Greg’s already explained how the Governor’s proposed new school district rankings are basically a fancy way to tell us which districts have the best standardized test scores. Steve Dyer of 10th Period calculates that under the plan, 77% of schools will see their rankings drop.
But there’s another very practical reality of this plan, and that is that it undercuts homeowners in suburban school districts across the state by taking away what has traditionally been a very effective selling point for their homes. According to the Dispatch, the state will go from having 386 top-rated school districts to just 22 under the new plan.
Let’s look at two representative counties in which a low-ranking urban school district is surrounded by affluent suburbs featuring top-rated schools.
First, in Franklin County, home of Columbus Public Schools, you have an urban school district with a C-rating on the current state report card. According to data from the Ohio Department of Taxation, the 2010 median sale price for a home in Columbus was $139,000. It will surprise no one to learn that homes in the adjacent suburbs surrounding Columbus that have the best-rated schools (“Excellent with Distinction” or A+) commanded prices ranging from 32% to 214% higher.
|City||2010 Median Home Sales Price||Price Premium vs. Columbus|
Every single one of those suburban communities will see its school district rating drop to a B under the Kasich plan.
Similarly, in Cuyahoga County, where homes in the C-rated Cleveland Municipal School District sell for $78,500, surrounding suburbs with the best schools enjoy home sale prices between 76% and 276% greater.
|City||2010 Median Home Sales Price||Price Premium vs. Cleveland|
Of those communities, only Chagrin Falls and Rocky River schools retain the top rating under the plan. The rest drop to a B and will no longer be able to advertise themselves as home to one of the best school districts.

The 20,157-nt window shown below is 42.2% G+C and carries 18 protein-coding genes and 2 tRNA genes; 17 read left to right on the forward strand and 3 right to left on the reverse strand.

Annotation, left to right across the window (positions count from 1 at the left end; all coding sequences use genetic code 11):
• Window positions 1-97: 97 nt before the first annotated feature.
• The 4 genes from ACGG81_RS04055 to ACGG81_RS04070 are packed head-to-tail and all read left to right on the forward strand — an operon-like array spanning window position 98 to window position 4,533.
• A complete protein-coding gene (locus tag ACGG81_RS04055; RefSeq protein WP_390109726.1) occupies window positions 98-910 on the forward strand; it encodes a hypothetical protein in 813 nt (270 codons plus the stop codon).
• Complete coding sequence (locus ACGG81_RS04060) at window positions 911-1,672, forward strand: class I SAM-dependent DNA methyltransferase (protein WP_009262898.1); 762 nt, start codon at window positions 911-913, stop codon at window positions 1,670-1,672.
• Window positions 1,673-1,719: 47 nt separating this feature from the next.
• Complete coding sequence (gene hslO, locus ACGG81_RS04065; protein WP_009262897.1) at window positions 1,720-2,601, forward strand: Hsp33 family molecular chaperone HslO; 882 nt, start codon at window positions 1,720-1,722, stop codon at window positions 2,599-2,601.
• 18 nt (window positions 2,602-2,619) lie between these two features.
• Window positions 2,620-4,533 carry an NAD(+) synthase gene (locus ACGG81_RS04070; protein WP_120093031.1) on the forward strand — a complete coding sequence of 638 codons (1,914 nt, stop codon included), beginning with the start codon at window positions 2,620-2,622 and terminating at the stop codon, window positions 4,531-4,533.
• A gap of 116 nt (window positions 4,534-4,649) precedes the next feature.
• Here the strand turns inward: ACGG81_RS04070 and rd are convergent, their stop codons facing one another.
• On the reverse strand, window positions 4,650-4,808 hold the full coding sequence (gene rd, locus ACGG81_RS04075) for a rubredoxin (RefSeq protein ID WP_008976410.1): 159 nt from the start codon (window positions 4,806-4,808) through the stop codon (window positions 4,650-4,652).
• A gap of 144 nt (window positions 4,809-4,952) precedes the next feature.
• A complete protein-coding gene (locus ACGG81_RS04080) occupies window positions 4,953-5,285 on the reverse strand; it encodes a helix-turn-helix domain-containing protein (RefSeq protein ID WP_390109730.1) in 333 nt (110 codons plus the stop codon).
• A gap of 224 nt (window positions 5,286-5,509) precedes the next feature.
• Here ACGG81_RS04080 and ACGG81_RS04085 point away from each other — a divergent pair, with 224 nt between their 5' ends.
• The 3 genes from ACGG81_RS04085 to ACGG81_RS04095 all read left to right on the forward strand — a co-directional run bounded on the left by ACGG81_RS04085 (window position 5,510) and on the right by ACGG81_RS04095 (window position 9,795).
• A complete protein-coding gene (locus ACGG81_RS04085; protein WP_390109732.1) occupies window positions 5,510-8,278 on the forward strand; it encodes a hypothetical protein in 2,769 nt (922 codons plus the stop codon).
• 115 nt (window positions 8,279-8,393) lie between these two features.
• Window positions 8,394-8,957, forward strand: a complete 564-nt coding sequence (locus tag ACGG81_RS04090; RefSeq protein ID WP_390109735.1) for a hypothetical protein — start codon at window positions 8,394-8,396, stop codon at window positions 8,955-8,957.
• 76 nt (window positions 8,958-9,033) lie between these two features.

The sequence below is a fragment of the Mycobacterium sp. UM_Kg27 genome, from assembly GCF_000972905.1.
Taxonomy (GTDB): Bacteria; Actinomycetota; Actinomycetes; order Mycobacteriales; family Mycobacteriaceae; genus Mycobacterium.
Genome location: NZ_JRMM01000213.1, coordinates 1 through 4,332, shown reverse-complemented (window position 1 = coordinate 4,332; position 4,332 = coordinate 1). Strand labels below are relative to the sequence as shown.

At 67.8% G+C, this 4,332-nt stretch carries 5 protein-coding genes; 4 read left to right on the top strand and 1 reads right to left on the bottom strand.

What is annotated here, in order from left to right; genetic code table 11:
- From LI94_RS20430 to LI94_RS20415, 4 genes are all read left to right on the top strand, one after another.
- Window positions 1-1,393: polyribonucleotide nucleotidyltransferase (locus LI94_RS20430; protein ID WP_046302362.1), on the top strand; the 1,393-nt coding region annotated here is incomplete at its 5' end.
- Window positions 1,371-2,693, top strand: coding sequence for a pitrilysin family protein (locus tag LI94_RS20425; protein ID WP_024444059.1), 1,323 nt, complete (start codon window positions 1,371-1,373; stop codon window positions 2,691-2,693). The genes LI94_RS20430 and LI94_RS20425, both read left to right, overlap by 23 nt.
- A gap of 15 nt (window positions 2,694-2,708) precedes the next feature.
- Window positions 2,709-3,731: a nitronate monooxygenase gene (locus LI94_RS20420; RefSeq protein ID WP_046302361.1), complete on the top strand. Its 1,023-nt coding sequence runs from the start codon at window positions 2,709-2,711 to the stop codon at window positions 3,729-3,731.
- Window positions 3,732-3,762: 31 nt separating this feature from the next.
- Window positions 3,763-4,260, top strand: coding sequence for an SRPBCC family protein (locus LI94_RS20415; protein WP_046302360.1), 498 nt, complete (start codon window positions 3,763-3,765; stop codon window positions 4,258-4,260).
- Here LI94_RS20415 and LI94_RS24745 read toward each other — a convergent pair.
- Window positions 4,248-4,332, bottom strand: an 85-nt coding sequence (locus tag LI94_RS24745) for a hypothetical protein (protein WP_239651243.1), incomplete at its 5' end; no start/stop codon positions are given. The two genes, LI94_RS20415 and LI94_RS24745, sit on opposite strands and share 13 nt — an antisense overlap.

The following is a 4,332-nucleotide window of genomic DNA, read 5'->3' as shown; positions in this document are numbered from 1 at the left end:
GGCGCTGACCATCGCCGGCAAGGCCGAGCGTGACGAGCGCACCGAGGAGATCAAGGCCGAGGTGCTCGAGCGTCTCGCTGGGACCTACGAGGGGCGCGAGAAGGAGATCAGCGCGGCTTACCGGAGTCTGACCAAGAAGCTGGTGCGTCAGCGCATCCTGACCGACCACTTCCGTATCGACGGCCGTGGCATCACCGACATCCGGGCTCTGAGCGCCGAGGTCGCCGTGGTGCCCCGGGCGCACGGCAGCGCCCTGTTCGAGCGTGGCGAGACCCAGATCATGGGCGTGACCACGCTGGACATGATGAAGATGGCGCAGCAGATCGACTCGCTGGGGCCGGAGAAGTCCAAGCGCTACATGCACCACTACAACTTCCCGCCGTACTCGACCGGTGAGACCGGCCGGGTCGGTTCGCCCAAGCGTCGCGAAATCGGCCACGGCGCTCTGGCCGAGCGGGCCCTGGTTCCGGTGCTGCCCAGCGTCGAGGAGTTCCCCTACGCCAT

Obviously no one is arguing that the ONLY reason that people pay 214% more to live in New Albany is because of its schools, but let’s face it, it’s a huge selling point. You’ve seen the billboards advertising otherwise uninteresting, treeless tract houses in recently-converted farmland trumpeting access to “Dublin schools!” That will no longer mean much.
Under the new plan, parents seeking “the best schools” for their kids in Central Ohio would no longer look at Dublin, Upper Arlington or New Albany. In fact, the only top-rated district remaining in the entire region is Granville, 40 miles away in Licking County. Better get ready for a long commute, moms and dads! The same challenges face Cuyahoga county parents. Where home buyers previously had seven “top-rated” districts to choose from, now they only have two. Sorry North Olmsted, sorry Mayfield.
The only explanation I’ve seen appear for this change is that letter grades are somehow easier for people to understand than confusing words like “excellent” or “effective.” It reminds me of how they rate restaurants in New York City (“This one got a B. I forget, is that with or without rat droppings?”). But I’ve not yet seen any explanation for why the ratings of so many of the state’s districts and school buildings need to drop, compared to the few whose will go up. Considering the impact it could have on home values, let’s hope the administration rethinks its plan.
If you want to see where your school or district winds up under the proposed changes, check here.